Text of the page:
Going Clear, from HBO and director Alex Gibney, is a stark expose of the Church of Scientology. The documentary is riveting, and the grip the
cult church has on its followers is nothing short of astounding. Whether one finds solace or horror in the sharp tactics used to recruit and keep adherents, the billions of dollars in the Scientology gravy train are impressive.
That burgeoning wealth is enabled by Scientology’s classification as a tax-exempt church. That topic too is covered in the film, though the film itself is triggering new scrutiny. Viewers may feel less tolerant of the organization than the IRS. Actress Mia Farrow tweeted that, “#Scientology is a thuggish, dangerous, cruel cult. Sign petition to revoke their tax exempt status http://ift.tt/1NwrTFQ … #GoingClear.”
Scientology has long been accused of sharp practice, harassment, even abuse. But the highly disciplined and closed-ranks organization portrayed in Going Clear operates at a fever pitch. The take-no-prisoners attitude extends to nearly all phases of the worldwide mega-business Scientology has become.
Founder L. Ron Hubbard was against paying taxes, and famously dodged the IRS for years. The film shows his pursuit of the brass ring that an IRS church exemption would mean to his empire. After years of unsuccessful IRS exemption applications, the film says Scientology Chairman David Miscavige (who succeeded Hubbard) ordered rank and file Scientologists to file individual lawsuits against the IRS for failing to recognize it as a church.
In 1993, the IRS was literally overwhelmed by 2,400 suits and the prospect of defending itself against all of them, the IRS agreed to grant Scientology tax-exempt status in exchange for the withdrawal of the cases. Since then, Scientology has flourished, as this 2011 tax filing reveals.
There are many tax advantages of church status and an IRS determination letter. Even compared to other tax-exempt organizations, church status is the crème de la crème. For years, the IRS denied that Scientology was a church until the 2400 lawsuits caused the IRS to rule Scientology was a church. The New York Times claimed the IRS reversed 30 years of precedent to grant Scientology Section 501(c)(3) status.
Over the past few years, many have said that the IRS should reconsider Scientology’s tax-exempt status. Some claim to have seen coercive fundraising efforts, suggesting the IRS had the wool pulled over its eyes when it granted church status in 1993. The HBO film is fueling those comments, as a St. Petersburg Times series did a few years ago.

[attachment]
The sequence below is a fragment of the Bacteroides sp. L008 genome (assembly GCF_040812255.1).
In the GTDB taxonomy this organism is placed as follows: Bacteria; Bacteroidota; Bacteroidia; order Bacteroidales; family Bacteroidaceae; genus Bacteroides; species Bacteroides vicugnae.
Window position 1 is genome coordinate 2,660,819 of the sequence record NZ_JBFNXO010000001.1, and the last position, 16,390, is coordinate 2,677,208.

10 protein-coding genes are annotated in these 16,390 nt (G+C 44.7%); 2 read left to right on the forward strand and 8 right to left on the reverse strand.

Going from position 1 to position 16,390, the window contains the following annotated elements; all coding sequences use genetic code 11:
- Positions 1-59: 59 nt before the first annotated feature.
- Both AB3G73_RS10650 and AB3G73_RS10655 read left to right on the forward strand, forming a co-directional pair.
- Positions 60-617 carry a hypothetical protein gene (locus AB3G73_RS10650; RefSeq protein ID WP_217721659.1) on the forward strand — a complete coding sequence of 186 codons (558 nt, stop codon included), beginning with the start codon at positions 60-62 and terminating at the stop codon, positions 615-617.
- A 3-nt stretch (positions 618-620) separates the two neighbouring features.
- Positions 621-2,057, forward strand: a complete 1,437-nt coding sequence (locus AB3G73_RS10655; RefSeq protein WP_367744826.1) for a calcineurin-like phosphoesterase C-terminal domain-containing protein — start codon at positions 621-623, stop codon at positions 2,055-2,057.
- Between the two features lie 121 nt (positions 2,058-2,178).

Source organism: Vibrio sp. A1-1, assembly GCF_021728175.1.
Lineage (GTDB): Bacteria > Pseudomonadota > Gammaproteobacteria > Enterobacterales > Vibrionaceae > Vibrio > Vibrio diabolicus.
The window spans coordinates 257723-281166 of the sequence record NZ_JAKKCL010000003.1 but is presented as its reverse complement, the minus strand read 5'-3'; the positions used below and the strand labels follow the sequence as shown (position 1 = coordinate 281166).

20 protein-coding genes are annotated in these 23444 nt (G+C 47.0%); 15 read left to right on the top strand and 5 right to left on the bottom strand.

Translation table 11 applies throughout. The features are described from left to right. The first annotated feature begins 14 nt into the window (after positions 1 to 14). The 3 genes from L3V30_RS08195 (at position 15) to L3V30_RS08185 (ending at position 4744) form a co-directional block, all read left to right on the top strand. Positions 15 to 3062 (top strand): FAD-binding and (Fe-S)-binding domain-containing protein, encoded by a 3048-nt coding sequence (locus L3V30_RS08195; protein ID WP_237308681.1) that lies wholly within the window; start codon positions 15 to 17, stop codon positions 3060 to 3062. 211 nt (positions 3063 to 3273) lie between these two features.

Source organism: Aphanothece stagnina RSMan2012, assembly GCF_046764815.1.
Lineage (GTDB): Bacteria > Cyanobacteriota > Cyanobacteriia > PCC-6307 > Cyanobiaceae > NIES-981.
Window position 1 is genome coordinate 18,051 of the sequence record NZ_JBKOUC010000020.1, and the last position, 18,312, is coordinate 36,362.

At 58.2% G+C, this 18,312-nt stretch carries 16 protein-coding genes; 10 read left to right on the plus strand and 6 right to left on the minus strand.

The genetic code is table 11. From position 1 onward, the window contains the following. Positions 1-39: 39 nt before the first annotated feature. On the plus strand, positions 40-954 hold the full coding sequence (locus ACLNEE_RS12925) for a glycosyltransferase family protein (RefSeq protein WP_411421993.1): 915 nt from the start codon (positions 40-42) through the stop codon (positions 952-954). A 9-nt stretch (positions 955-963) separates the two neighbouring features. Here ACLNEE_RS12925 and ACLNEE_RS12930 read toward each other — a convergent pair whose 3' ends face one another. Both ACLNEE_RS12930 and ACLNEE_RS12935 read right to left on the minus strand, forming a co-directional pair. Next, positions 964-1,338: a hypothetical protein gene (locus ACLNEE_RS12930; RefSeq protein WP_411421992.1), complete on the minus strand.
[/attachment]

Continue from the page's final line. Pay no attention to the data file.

If the IRS decides to take on Scientology for round two, the bout could be noisy. Churches reap a vast array of tax advantages. They even include special rules limiting IRS authority to audit a church. A “church” is not specifically defined in the tax code, but the IRS lays out buzzwords in its tax guide for churches and religious organizations, including these characteristics:
- Distinct legal existence;
- Recognized creed and form of worship;
- Definite and distinct ecclesiastical government;
- Formal code of doctrine and discipline;
- Distinct religious history;
- Membership not associated with any other church or denomination;
- Organization of ordained ministers;
- Ordained ministers selected after completing prescribed study;
- Literature of its own;
- Established places of worship;
- Regular congregations;
- Regular religious services;
- Sunday schools for religious instruction of the young; and
- Schools for preparing its members.
The IRS considers all facts and circumstances in assessing whether an organization qualifies. But unlike other exempt organizations, a church need not actually apply for tax exemption. Most churches do, but it is not technically required. Now, 22 years after the IRS gave in, there are new outcries for the IRS to examine Scientology and to end its tax-exempt status.
It isn’t a far-fetched idea. The Nonprofit Risk Management Center reports that over one hundred 501(c)(3) organizations lose their tax-exempt status each year. The reasons can vary, but in the case of Scientology, many wonder how it could have collected the church status in the first place.
For alerts to future tax articles, follow me on Forbes.com. Email me at Wood@WoodLLP.com. This discussion is not intended as legal advice, and cannot be relied upon for any purpose without the services of a qualified professional.
via The Tax Lawyer http://ift.tt/1CHmXwf